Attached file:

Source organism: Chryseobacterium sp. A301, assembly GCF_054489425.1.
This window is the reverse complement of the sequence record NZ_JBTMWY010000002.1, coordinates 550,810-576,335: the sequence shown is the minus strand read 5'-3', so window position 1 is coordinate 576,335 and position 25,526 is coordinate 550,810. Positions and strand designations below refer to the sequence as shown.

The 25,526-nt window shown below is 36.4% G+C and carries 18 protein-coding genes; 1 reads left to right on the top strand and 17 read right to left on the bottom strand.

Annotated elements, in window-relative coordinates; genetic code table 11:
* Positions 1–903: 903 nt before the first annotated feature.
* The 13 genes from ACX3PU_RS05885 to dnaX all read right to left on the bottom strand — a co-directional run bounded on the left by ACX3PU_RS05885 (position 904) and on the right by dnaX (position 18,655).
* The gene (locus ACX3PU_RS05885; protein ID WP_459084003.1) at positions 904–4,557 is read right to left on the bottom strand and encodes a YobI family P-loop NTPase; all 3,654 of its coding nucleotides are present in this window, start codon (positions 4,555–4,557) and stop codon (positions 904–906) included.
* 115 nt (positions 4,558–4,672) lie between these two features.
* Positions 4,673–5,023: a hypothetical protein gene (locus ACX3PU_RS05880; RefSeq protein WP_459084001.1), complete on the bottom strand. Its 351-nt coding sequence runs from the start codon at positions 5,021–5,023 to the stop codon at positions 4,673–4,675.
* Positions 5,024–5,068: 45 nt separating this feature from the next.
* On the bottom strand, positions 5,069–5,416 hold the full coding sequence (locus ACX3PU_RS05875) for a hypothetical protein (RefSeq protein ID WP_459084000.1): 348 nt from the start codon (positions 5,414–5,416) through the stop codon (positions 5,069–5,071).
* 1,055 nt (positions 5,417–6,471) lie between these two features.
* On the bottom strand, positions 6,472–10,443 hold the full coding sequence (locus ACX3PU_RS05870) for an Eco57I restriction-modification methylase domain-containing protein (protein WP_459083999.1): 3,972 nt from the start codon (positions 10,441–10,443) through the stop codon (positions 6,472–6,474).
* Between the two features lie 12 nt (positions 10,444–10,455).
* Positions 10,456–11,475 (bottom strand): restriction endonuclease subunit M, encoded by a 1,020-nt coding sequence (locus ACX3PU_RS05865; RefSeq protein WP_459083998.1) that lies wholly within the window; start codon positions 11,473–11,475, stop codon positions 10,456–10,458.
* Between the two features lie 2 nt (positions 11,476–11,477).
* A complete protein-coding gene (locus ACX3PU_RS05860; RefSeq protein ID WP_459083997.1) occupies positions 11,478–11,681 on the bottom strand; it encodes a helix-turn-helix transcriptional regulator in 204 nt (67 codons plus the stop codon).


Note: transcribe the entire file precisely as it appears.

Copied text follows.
Source organism: Chryseobacterium sp. A301, assembly GCF_054489425.1.
This window is the reverse complement of the sequence record NZ_JBTMWY010000002.1, coordinates 550,810-576,335: the sequence shown is the minus strand read 5'-3', so window position 1 is coordinate 576,335 and position 25,526 is coordinate 550,810. Positions and strand designations below refer to the sequence as shown.

The 25,526-nt window shown below is 36.4% G+C and carries 18 protein-coding genes; 1 reads left to right on the top strand and 17 read right to left on the bottom strand.

Annotated elements, in window-relative coordinates; genetic code table 11:
* Positions 1–903: 903 nt before the first annotated feature.
* The 13 genes from ACX3PU_RS05885 to dnaX all read right to left on the bottom strand — a co-directional run bounded on the left by ACX3PU_RS05885 (position 904) and on the right by dnaX (position 18,655).
* The gene (locus ACX3PU_RS05885; protein ID WP_459084003.1) at positions 904–4,557 is read right to left on the bottom strand and encodes a YobI family P-loop NTPase; all 3,654 of its coding nucleotides are present in this window, start codon (positions 4,555–4,557) and stop codon (positions 904–906) included.
* 115 nt (positions 4,558–4,672) lie between these two features.
* Positions 4,673–5,023: a hypothetical protein gene (locus ACX3PU_RS05880; RefSeq protein WP_459084001.1), complete on the bottom strand. Its 351-nt coding sequence runs from the start codon at positions 5,021–5,023 to the stop codon at positions 4,673–4,675.
* Positions 5,024–5,068: 45 nt separating this feature from the next.
* On the bottom strand, positions 5,069–5,416 hold the full coding sequence (locus ACX3PU_RS05875) for a hypothetical protein (RefSeq protein ID WP_459084000.1): 348 nt from the start codon (positions 5,414–5,416) through the stop codon (positions 5,069–5,071).
* 1,055 nt (positions 5,417–6,471) lie between these two features.
* On the bottom strand, positions 6,472–10,443 hold the full coding sequence (locus ACX3PU_RS05870) for an Eco57I restriction-modification methylase domain-containing protein (protein WP_459083999.1): 3,972 nt from the start codon (positions 10,441–10,443) through the stop codon (positions 6,472–6,474).
* Between the two features lie 12 nt (positions 10,444–10,455).
* Positions 10,456–11,475 (bottom strand): restriction endonuclease subunit M, encoded by a 1,020-nt coding sequence (locus ACX3PU_RS05865; RefSeq protein WP_459083998.1) that lies wholly within the window; start codon positions 11,473–11,475, stop codon positions 10,456–10,458.
* Between the two features lie 2 nt (positions 11,476–11,477).
* A complete protein-coding gene (locus ACX3PU_RS05860; RefSeq protein ID WP_459083997.1) occupies positions 11,478–11,681 on the bottom strand; it encodes a helix-turn-helix transcriptional regulator in 204 nt (67 codons plus the stop codon).